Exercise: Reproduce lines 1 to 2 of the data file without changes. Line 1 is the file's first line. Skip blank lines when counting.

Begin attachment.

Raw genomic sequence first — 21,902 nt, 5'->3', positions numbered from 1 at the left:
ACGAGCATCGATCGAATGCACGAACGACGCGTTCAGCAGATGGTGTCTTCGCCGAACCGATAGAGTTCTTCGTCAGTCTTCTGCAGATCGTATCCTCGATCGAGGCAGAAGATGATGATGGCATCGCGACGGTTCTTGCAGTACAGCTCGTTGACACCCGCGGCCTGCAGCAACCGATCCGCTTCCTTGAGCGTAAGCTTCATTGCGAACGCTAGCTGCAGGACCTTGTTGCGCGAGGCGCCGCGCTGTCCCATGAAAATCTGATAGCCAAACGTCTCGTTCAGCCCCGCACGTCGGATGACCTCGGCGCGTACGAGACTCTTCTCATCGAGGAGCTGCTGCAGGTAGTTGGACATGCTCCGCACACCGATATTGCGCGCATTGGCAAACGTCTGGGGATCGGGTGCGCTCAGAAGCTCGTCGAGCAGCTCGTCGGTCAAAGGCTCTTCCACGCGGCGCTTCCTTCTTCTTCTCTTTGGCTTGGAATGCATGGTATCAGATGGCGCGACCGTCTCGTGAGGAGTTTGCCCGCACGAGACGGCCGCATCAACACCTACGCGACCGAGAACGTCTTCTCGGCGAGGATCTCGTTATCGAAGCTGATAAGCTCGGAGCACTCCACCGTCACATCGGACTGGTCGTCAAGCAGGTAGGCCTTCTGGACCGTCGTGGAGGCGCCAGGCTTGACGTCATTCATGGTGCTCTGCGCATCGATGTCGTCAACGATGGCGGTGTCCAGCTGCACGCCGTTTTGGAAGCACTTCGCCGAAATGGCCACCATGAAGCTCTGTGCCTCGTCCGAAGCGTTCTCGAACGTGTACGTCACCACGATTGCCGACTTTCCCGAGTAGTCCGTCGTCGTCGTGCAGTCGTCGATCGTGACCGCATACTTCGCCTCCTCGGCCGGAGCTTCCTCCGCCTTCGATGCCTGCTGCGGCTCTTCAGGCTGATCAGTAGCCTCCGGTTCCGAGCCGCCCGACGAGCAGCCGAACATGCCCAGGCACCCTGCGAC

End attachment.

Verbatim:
Raw genomic sequence first — 21,902 nt, 5'->3', positions numbered from 1 at the left:
ACGAGCATCGATCGAATGCACGAACGACGCGTTCAGCAGATGGTGTCTTCGCCGAACCGATAGAGTTCTTCGTCAGTCTTCTGCAGATCGTATCCTCGATCGAGGCAGAAGATGATGATGGCATCGCGACGGTTCTTGCAGTACAGCTCGTTGACACCCGCGGCCTGCAGCAACCGATCCGCTTCCTTGAGCGTAAGCTTCATTGCGAACGCTAGCTGCAGGACCTTGTTGCGCGAGGCGCCGCGCTGTCCCATGAAAATCTGATAGCCAAACGTCTCGTTCAGCCCCGCACGTCGGATGACCTCGGCGCGTACGAGACTCTTCTCATCGAGGAGCTGCTGCAGGTAGTTGGACATGCTCCGCACACCGATATTGCGCGCATTGGCAAACGTCTGGGGATCGGGTGCGCTCAGAAGCTCGTCGAGCAGCTCGTCGGTCAAAGGCTCTTCCACGCGGCGCTTCCTTCTTCTTCTCTTTGGCTTGGAATGCATGGTATCAGATGGCGCGACCGTCTCGTGAGGAGTTTGCCCGCACGAGACGGCCGCATCAACACCTACGCGACCGAGAACGTCTTCTCGGCGAGGATCTCGTTATCGAAGCTGATAAGCTCGGAGCACTCCACCGTCACATCGGACTGGTCGTCAAGCAGGTAGGCCTTCTGGACCGTCGTGGAGGCGCCAGGCTTGACGTCATTCATGGTGCTCTGCGCATCGATGTCGTCAACGATGGCGGTGTCCAGCTGCACGCCGTTTTGGAAGCACTTCGCCGAAATGGCCACCATGAAGCTCTGTGCCTCGTCCGAAGCGTTCTCGAACGTGTACGTCACCACGATTGCCGACTTTCCCGAGTAGTCCGTCGTCGTCGTGCAGTCGTCGATCGTGACCGCATACTTCGCCTCCTCGGCCGGAGCTTCCTCCGCCTTCGATGCCTGCTGCGGCTCTTCAGGCTGATCAGTAGCCTCCGGTTCCGAGCCGCCCGACGAGCAGCCGAACATGCCCAGGCACCCTGCGAC